Maori students' success at Witt

Maori leader at Witt Tengaruru Wineera
Maori leader at Witt Tengaruru Wineera

Maori students at Witt have topped the tables in the latest set of results.

The course completion rates for the polytechnic's first semester in 2013 have been released. The results show Maori students at Witt had the highest percentage of students finishing the courses they enrolled for.

Of the 2000 students at the campus last year, around 400 of them identified as being Maori.

Of those 400 students, 84 per cent completed the course they enrolled for, compared to 77 per cent of students across the whole polytech.

Since 2006 the completion rate for Maori students at Witt has risen from 16 per cent to the current 84 per cent.

While the polytech was above target in nearly all sections of its first semester completion rate results, it was the achievement of Maori that was most pleasing, Witt boss Barbara George said.

Ms George said the results illustrated the expertise and the dedication of staff at Witt's Te Wananga Maori.

"This really is a credit to them, and it's inspiring for Witt to see this and see it take flight so well." she said.

The 84 per cent of Maori students who completed their courses had studied a variety of things, including Maori performing arts, nursing and engineering.

Maori leader at Witt, Tengaruru Wineera, said increasing the course completion rates over the last seven years had not been an easy task, but the results made it worth it.

"It's wonderful and it makes me feel very proud of the students and proud of the capability of the staff at the wananga.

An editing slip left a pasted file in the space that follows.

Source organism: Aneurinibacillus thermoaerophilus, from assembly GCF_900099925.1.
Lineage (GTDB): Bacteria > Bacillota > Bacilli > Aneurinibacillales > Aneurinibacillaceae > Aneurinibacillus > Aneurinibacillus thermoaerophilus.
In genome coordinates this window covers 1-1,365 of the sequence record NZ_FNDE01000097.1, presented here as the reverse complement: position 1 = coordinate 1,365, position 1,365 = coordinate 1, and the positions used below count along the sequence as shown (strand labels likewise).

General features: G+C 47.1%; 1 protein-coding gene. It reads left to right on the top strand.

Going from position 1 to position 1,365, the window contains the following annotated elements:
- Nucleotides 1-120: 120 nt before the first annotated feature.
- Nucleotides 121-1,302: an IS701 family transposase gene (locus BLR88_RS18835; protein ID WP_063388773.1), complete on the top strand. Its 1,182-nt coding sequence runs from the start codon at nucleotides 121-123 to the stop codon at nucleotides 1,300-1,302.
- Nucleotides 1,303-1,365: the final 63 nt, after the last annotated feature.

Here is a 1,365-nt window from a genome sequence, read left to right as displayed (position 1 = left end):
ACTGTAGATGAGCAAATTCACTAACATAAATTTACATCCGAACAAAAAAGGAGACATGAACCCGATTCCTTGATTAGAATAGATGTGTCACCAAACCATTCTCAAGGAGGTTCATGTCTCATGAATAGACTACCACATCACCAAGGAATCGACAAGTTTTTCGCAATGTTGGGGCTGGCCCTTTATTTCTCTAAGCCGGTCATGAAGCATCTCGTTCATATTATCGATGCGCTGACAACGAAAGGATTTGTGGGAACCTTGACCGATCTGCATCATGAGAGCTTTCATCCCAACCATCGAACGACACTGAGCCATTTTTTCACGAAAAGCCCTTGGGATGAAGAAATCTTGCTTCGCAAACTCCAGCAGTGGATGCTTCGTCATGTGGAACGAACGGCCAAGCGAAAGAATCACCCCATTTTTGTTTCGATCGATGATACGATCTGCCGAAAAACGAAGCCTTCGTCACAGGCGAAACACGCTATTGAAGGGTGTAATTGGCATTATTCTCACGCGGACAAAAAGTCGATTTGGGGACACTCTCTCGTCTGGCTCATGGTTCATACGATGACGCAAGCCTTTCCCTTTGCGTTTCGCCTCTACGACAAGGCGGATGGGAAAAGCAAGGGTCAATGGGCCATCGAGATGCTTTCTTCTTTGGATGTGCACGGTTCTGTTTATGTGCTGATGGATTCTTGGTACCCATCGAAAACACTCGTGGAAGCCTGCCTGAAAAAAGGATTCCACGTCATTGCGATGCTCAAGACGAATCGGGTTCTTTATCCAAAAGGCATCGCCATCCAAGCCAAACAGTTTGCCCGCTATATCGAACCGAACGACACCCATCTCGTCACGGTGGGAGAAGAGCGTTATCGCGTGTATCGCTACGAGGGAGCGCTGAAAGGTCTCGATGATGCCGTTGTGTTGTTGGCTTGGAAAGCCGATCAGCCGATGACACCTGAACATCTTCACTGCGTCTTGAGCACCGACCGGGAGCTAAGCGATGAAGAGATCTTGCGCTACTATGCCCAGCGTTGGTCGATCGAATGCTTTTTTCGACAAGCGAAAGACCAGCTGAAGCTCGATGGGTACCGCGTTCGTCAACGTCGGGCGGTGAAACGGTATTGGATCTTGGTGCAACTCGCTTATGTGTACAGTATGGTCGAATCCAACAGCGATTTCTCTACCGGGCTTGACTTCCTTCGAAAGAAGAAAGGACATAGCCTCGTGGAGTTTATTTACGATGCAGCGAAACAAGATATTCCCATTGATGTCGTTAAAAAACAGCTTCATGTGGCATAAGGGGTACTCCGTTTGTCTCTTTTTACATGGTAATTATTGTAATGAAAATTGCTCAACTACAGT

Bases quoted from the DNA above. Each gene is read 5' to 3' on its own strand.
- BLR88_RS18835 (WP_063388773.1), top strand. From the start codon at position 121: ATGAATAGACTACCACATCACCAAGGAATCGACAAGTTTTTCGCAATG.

"They have been willing to try new things and to change what we do," Mr Wineera, the Paearahi of Witt, said.

A part of the change that has developed over the last few years involves tailoring learning, and even class times, to the needs of the students.

Mr Wineera said weekend classes had helped to attract and retain students.

Asking students with a family to study in the daytime and during the week was not always the best option, he said.

"They have a family to feed. They need to work too."

With that in mind he set about introducing classes that ran in the weekend.

"It's about being flexible and delivering different modes of learning. Not all students are the same," he said.

The tailored-learning programme was one Mr Wineera believed could work across the board at the polytech.

Ms George said she had been very impressed with the results Mr Wineera had produced and there was potential for his model to transfer to other areas of Witt.

Taranaki Daily News